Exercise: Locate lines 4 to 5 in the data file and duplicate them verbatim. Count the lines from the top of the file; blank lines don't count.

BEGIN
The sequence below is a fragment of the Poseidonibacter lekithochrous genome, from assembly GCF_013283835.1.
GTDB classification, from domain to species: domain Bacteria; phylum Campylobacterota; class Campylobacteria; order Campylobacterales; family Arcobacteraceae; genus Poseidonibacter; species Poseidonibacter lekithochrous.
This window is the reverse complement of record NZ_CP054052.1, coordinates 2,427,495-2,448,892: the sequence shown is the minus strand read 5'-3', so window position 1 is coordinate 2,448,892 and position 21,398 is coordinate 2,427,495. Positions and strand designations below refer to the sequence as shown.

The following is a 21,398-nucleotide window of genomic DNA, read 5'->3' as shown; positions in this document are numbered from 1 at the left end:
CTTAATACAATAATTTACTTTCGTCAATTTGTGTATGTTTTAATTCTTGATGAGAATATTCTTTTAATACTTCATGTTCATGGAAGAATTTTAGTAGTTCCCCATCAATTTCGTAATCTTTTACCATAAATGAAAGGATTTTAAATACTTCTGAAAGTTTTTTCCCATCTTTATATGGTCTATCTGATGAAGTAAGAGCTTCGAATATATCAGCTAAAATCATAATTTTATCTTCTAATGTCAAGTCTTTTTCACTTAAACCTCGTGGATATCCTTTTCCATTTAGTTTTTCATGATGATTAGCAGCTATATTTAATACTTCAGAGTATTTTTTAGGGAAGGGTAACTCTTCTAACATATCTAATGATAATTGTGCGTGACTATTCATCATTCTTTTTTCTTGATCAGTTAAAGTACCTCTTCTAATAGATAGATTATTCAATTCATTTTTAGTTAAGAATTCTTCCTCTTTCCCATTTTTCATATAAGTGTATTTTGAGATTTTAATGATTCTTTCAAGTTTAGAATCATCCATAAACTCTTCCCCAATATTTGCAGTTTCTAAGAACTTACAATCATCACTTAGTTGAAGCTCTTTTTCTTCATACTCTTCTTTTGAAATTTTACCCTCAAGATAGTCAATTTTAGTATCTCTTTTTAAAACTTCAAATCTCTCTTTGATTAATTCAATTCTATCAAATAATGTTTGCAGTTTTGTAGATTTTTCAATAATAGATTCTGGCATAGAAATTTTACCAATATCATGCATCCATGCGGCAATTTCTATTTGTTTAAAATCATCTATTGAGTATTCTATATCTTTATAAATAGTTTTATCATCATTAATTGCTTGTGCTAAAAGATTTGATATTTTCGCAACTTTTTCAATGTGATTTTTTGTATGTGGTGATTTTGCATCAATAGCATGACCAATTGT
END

The following is a 21,398-nucleotide window of genomic DNA, read 5'->3' as shown; positions in this document are numbered from 1 at the left end:
CTTAATACAATAATTTACTTTCGTCAATTTGTGTATGTTTTAATTCTTGATGAGAATATTCTTTTAATACTTCATGTTCATGGAAGAATTTTAGTAGTTCCCCATCAATTTCGTAATCTTTTACCATAAATGAAAGGATTTTAAATACTTCTGAAAGTTTTTTCCCATCTTTATATGGTCTATCTGATGAAGTAAGAGCTTCGAATATATCAGCTAAAATCATAATTTTATCTTCTAATGTCAAGTCTTTTTCACTTAAACCTCGTGGATATCCTTTTCCATTTAGTTTTTCATGATGATTAGCAGCTATATTTAATACTTCAGAGTATTTTTTAGGGAAGGGTAACTCTTCTAACATATCTAATGATAATTGTGCGTGACTATTCATCATTCTTTTTTCTTGATCAGTTAAAGTACCTCTTCTAATAGATAGATTATTCAATTCATTTTTAGTTAAGAATTCTTCCTCTTTCCCATTTTTCATATAAGTGTATTTTGAGATTTTAATGATTCTTTCAAGTTTAGAATCATCCATAAACTCTTCCCCAATATTTGCAGTTTCTAAGAACTTACAATCATCACTTAGTTGAAGCTCTTTTTCTTCATACTCTTCTTTTGAAATTTTACCCTCAAGATAGTCAATTTTAGTATCTCTTTTTAAAACTTCAAATCTCTCTTTGATTAATTCAATTCTATCAAATAATGTTTGCAGTTTTGTAGATTTTTCAATAATAGATTCTGGCATAGAAATTTTACCAATATCATGCATCCATGCGGCAATTTCTATTTGTTTAAAATCATCTATTGAGTATTCTATATCTTTATAAATAGTTTTATCATCATTAATTGCTTGTGCTAAAAGATTTGATATTTTCGCAACTTTTTCAATGTGATTTTTTGTATGTGGTGATTTTGCATCAATAGCATGACCAATTGT